We got to the WTP aid station at 12km and I immediately spotted G so I ran up to him, blew him a kiss and handed him my gloves.  I got some WTP crew love as I ran through the aid station.  David was hoping to shed his vest but never got a chance to get over and toss it.  We were heading to the turn around at Ellis and the crowd support here was phenomenal.  It's always great along here but this year there seemed to be so many more people.  And it was LOUD.  I wasn't running with music so I really noticed the cheers.  We hit the turn around and I could feel the wind slightly at our back which was nice.  David managed to ditch his vest when we passed the WTP aid station on the way back.  My energy was flagging so I took a gel.  My lower back was also really starting to get sore and tighten up.  I started to feel like I was running a little off balance.  I focused on keeping my shoulders back and my chest out.  That helped but I'd still feel the occasional nerve pinch in my glute.  Only 7km to go.

My friend and co-worker Caitlin was running the half as well.  It was her first and I really wanted to see her so David and I stayed close to the middle of the road to see if we could catch a glimpse of her.  I didn't see her but I saw Brie Young, a fellow Mizuno Run Bird, who had spotted me first and called my name - more woohoo-ing ensued.  As we ran towards the Legion, the Steel band that is always there was playing Hot Hot Hot and it reminded me of my Auntie Carol.  I smiled to myself and knew that she was cheering me on from somewhere.  David and I kept scanning the crowd for Caitlin but never saw her.  We crested the hill at the Legion, complained about how that sucked, and continued on. 

We motored along Lakeshore and I could feel myself getting tired again.  We got to 17km and I said to David that I thought the chute might come out over the next few km.  He said no way, we have 4km left, you'll be fine, you can do it.  So, I followed his lead.  At 18km I spotted Danielle holding one of her awesome race signs.  So I ran over and said hi.  There was some woohoo-ing and then I had to pick it up to catch David.  I went through the subsequent aid station and slowed down a bit.  Once again I had to pick it up to catch David.  He was pushing the pace a bit.  We started to climb the Spadina ramp, which is another tough little climb.  Our chatter had died down a fair bit by this point.  I think both of us were tired.  We had planned on doing a silly finishing photo that involved jumping so I hoped my legs would be able to do it.   2km to go.

We came to the marathon / half marathon split and up ahead I could see the 20km archway.  The street was PACKED with spectators.  I saw confetti flying through the air.  The Parkdale Road Runners had set up an EPIC cheer station.  It was deafening running through there and it was just the pick me up I needed.  We turned onto Bay Street and I was grinning.  As soon as we crossed Lakeshore the wind hit us.  My hands were freezing.  David gave me one of his gloves.  We powered up the steep little hill and made our way up Bay Street.  I was really starting to feel it.  I was tired.  My form was slipping.  But I stuck with David.  The crowds got increasingly louder the closer we got to the finish.  People started sprinting by us but we held back and let them go.  We wanted to make sure we had a clear path in the finishing chute.  We rounded the bend and let a few more people pass us.  We could see the finishing chute and as we got closer I turned to David who started counting down.  3-2-1 - JUMP.  At least that's what he did.  Because I'm a spaz, I jumped on one.  So I jumped AGAIN.  By that time David had landed.  What a gong show.  But the pics are hilarious so I bought them.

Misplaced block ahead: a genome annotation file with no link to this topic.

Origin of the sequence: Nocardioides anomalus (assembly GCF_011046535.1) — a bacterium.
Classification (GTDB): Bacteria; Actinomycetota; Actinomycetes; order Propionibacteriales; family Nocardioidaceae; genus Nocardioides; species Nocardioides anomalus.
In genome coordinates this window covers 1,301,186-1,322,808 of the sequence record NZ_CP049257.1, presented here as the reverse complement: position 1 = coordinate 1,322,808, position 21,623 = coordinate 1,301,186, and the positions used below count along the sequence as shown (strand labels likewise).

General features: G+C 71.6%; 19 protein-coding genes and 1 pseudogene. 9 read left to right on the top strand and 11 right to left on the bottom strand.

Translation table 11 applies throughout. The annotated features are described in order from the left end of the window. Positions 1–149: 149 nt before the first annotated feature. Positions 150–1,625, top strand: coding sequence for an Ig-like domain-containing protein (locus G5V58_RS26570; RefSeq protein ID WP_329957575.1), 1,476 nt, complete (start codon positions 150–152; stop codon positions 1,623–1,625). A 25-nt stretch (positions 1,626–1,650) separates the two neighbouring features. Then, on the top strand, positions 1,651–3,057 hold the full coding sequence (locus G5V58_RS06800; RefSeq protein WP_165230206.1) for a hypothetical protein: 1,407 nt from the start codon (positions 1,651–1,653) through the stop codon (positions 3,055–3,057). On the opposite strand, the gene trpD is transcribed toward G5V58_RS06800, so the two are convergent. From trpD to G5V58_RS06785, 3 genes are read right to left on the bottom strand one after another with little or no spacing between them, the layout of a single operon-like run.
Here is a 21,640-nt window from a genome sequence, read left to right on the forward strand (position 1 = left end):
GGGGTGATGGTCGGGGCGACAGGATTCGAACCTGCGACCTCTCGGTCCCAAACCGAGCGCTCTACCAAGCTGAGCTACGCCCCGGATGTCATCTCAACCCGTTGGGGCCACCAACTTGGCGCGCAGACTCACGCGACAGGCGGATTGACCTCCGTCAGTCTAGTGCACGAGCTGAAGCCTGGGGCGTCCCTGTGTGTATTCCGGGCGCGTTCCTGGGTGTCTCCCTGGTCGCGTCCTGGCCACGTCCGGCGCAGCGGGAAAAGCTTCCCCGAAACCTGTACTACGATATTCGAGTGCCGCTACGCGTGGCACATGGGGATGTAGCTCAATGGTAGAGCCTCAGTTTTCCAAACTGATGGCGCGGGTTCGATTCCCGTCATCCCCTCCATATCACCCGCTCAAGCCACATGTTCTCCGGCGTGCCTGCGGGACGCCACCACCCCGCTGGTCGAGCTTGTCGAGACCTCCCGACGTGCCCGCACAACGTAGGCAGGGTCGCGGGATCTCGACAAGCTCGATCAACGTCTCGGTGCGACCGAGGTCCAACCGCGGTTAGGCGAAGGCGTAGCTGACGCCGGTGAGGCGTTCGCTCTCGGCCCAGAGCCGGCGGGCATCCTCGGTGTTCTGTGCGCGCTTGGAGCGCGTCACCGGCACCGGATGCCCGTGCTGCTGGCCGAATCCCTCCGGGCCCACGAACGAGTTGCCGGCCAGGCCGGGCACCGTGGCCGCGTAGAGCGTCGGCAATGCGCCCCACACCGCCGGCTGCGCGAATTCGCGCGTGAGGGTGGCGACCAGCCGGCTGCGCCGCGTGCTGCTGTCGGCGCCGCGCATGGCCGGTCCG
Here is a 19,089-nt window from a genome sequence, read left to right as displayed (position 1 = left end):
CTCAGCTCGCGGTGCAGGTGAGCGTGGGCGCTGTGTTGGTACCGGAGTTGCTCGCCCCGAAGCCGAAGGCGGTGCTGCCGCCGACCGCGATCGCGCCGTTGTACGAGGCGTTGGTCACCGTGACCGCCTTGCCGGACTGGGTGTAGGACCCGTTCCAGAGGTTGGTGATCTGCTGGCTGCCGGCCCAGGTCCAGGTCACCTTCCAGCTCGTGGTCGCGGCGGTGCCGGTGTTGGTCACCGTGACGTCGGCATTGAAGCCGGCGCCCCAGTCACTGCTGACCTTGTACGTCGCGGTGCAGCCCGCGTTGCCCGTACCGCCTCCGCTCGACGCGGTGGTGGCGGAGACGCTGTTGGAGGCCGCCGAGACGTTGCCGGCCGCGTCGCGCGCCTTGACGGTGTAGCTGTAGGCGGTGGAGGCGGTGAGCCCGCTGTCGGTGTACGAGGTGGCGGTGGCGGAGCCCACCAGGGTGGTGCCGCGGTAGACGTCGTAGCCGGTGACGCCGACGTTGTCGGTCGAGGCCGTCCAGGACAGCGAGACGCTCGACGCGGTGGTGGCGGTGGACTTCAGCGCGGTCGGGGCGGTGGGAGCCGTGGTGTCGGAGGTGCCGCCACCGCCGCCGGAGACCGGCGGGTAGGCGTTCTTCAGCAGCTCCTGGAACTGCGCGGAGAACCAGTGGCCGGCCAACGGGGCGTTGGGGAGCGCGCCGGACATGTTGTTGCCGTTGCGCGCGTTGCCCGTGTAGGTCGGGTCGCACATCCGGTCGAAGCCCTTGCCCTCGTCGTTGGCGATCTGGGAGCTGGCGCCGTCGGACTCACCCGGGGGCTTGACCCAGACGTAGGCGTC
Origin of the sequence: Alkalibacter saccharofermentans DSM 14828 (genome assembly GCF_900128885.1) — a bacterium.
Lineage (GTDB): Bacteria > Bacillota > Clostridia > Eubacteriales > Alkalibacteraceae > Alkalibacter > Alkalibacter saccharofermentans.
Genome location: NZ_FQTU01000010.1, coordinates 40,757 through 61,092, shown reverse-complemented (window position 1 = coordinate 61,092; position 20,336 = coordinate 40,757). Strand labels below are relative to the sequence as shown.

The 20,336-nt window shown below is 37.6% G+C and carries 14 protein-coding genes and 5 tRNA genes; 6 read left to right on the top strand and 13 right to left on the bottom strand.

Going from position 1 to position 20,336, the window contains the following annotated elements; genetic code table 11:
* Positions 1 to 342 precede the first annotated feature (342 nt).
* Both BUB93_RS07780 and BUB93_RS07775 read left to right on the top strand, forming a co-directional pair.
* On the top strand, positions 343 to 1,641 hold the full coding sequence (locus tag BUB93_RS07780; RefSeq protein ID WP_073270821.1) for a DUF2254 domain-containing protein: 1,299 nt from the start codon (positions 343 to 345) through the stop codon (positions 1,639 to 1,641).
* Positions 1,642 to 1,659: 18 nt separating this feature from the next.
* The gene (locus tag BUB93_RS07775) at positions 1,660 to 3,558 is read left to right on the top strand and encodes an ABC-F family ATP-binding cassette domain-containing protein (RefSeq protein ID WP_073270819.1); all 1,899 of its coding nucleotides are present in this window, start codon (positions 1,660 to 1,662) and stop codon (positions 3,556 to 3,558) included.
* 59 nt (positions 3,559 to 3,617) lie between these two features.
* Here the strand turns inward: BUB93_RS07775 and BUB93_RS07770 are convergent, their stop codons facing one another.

At least both of us have our feet off the ground!

We crossed the line in 1:35:09 which wasn't a P.R for either of us but we didn't really care.  It wasn't about a P.R for me.  I knew I wasn't in any shape for that.  It was all about having fun and hanging out with one of my good friends.   David and I have done many of the same races but we've never actually run together in the 3 years we've known each other so I'm really glad we got the opportunity to do so before he gets CRAZY fast again and I won't be able to keep up with him.

When I went back and looked at the stats, I saw a couple of things that surprised me.  1) I was 8th in my AG.  I certainly wasn't expecting to make the top 10 and 2) we ran a negative split.  I can't remember the last time I negative split a race.  I told David he has to pace me from now on.  I think he thought I was kidding.  D, if you're reading this, I was serious. I promise to pay you in chocolate and homemade ginger molasses cookies!  You have it in writing. 

I have to say, I absolutely love this race.  It's no wonder I've done it 6 times.   If I can manage to get and stay 100% healthy for 2016, you know I'll be toeing the line again next October with an actual goal.   For now it's time for me to take some time off my feet and to work on fixing the little niggles that have been hanging around for far too long this year. 

A huge thanks to Burnbrae Farms for sponsoring me into this race and fueling my training.

Bring on the OFF SEASON!

Friday, October 16, 2015

The Final Countdown


This is it folks, the end of the week.  The day that everyone looks forward to, ha ha.  I did my last run before Scotia this morning and it didn't feel awesome but it was better than Tuesday's run, which totally sucked.  I suspect that I didn't feel good because I spent all day yesterday running around on concrete floors in leather soled boots.  Not the best idea. But it's done and now I can take it easy for the rest of the day.